The Pioneer Anomaly in the Light of New Data
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The radio-metric tracking data received from the Pioneer 10 and 11 spacecraft from the distances between 20–70 astronomical units from the Sun has consistently indicated the presence of a small, anomalous, blue-shifted Doppler frequency drift that limited the accuracy of the orbit reconstruction for these vehicles. This drift was interpreted as a sunward acceleration of a P =(8.74±1.33)×10−10 m/s2 for each particular spacecraft. This signal has become known as the Pioneer anomaly; the nature of this anomaly is still being investigated.
Recently new Pioneer 10 and 11 radio-metric Doppler and flight telemetry data became available. The newly available Doppler data set is much larger when compared to the data used in previous investigations and is the primary source for new investigation of the anomaly. In addition, the flight telemetry files, original project documentation, and newly developed software tools are now used to reconstruct the engineering history of spacecraft. With the help of this information, a thermal model of the Pioneers was developed to study possible contribution of thermal recoil force acting on the spacecraft. The goal of the ongoing efforts is to evaluate the effect of on-board systems on the spacecrafts’ trajectories and possibly identify the nature of this anomaly.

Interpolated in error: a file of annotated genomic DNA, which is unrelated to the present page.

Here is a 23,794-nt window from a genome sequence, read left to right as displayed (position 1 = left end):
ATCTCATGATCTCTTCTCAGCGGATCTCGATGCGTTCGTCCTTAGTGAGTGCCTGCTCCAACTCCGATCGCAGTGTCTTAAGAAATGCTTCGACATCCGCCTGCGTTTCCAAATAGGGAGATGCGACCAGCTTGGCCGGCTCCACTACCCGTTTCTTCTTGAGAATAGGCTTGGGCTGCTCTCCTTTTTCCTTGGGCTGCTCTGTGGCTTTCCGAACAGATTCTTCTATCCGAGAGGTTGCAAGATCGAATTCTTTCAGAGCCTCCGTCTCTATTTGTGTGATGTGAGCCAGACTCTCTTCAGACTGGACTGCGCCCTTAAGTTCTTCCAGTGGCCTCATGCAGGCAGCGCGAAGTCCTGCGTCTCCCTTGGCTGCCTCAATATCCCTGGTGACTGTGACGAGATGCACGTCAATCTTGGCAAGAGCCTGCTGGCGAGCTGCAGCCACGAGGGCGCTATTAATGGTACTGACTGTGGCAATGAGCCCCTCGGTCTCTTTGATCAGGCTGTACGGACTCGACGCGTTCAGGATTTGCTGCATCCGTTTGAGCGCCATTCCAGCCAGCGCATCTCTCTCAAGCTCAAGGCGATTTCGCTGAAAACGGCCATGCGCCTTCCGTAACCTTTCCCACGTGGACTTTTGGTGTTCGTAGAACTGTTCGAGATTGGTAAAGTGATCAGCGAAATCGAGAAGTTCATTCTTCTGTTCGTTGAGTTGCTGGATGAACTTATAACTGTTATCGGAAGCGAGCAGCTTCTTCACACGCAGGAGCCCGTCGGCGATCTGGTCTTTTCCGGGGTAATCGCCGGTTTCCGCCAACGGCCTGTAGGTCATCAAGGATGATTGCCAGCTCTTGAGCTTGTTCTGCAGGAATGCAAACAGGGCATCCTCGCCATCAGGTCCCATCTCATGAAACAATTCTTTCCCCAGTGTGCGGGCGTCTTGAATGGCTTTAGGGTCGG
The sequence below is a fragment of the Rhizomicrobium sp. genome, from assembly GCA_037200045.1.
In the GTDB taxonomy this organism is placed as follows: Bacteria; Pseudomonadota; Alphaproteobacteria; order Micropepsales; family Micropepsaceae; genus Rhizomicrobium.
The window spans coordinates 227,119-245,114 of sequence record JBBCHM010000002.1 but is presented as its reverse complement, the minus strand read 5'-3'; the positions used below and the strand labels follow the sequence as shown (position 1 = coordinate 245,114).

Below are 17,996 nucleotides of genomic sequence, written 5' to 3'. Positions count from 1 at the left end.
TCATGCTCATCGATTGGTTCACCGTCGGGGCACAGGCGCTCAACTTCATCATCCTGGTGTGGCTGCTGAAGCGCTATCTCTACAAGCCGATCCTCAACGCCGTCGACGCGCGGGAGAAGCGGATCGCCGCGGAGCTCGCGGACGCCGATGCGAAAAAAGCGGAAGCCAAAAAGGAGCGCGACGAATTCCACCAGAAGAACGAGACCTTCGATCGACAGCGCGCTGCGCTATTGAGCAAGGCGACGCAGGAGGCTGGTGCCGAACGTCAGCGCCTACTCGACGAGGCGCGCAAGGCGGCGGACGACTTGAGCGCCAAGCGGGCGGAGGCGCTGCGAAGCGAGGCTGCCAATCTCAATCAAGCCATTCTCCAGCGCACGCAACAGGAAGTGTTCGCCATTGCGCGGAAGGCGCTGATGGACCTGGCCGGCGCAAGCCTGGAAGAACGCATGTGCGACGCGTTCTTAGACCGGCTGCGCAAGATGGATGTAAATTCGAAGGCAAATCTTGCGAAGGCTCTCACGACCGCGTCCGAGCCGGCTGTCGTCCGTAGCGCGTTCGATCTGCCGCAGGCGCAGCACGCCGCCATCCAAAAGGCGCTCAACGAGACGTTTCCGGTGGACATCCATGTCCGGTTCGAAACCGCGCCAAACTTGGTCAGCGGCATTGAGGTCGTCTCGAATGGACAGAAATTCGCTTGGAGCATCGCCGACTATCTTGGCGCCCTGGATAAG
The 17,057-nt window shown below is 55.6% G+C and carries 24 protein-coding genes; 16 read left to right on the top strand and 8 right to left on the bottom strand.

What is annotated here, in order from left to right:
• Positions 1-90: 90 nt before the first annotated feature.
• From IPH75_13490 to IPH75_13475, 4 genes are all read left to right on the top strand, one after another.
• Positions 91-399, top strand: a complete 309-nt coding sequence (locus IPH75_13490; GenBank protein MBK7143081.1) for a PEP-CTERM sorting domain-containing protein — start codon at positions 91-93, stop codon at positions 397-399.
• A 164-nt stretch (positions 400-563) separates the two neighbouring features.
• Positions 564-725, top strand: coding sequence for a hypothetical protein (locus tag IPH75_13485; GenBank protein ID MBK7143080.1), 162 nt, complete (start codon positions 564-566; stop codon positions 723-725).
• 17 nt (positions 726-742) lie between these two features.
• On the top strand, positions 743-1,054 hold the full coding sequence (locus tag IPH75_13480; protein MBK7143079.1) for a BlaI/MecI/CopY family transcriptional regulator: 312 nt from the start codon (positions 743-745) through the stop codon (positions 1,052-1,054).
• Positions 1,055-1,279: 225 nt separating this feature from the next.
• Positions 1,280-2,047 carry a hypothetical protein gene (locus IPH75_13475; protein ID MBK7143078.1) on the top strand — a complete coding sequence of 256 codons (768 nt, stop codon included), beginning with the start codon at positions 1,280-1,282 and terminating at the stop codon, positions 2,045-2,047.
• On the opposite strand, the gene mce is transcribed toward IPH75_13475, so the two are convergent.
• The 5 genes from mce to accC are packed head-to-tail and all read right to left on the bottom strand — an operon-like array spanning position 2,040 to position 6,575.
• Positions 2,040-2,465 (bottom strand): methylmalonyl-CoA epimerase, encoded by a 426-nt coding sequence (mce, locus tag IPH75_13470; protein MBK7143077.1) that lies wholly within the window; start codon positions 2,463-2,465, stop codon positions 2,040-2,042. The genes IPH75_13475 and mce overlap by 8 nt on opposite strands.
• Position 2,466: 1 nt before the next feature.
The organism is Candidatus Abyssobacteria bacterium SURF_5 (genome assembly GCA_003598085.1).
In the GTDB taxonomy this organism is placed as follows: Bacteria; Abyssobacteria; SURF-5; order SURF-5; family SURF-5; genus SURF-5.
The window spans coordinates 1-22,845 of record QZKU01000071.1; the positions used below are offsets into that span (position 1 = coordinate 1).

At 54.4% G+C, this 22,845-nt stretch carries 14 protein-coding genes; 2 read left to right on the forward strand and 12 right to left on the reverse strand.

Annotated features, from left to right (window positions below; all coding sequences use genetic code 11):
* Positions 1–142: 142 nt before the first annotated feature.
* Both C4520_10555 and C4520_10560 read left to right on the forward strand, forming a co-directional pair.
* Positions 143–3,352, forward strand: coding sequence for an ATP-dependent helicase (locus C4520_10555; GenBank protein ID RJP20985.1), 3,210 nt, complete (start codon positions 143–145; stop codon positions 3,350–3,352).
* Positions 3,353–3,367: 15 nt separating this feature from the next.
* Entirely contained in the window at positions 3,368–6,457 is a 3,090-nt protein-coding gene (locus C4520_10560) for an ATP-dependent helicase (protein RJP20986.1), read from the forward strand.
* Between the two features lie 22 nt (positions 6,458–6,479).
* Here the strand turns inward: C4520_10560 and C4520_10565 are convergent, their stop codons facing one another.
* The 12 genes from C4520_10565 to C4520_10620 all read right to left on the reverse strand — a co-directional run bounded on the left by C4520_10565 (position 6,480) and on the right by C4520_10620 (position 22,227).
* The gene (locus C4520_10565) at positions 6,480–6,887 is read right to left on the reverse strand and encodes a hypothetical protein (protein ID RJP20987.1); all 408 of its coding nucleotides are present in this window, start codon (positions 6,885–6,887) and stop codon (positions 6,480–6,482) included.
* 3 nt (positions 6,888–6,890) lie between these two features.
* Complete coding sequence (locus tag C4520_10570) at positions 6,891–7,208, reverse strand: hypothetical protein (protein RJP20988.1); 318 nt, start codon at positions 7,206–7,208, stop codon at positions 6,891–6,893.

Techniques developed for the investigation of the Pioneer anomaly are applicable to the New Horizons mission. Analysis shows that anisotropic thermal radiation from on-board sources will accelerate this spacecraft by ∼41×10−10 m/s2. We discuss the lessons learned from the study of the Pioneer anomaly for the New Horizons spacecraft.
KeywordsPioneer anomaly Gravitational experiments Deep-space navigation Thermal modeling
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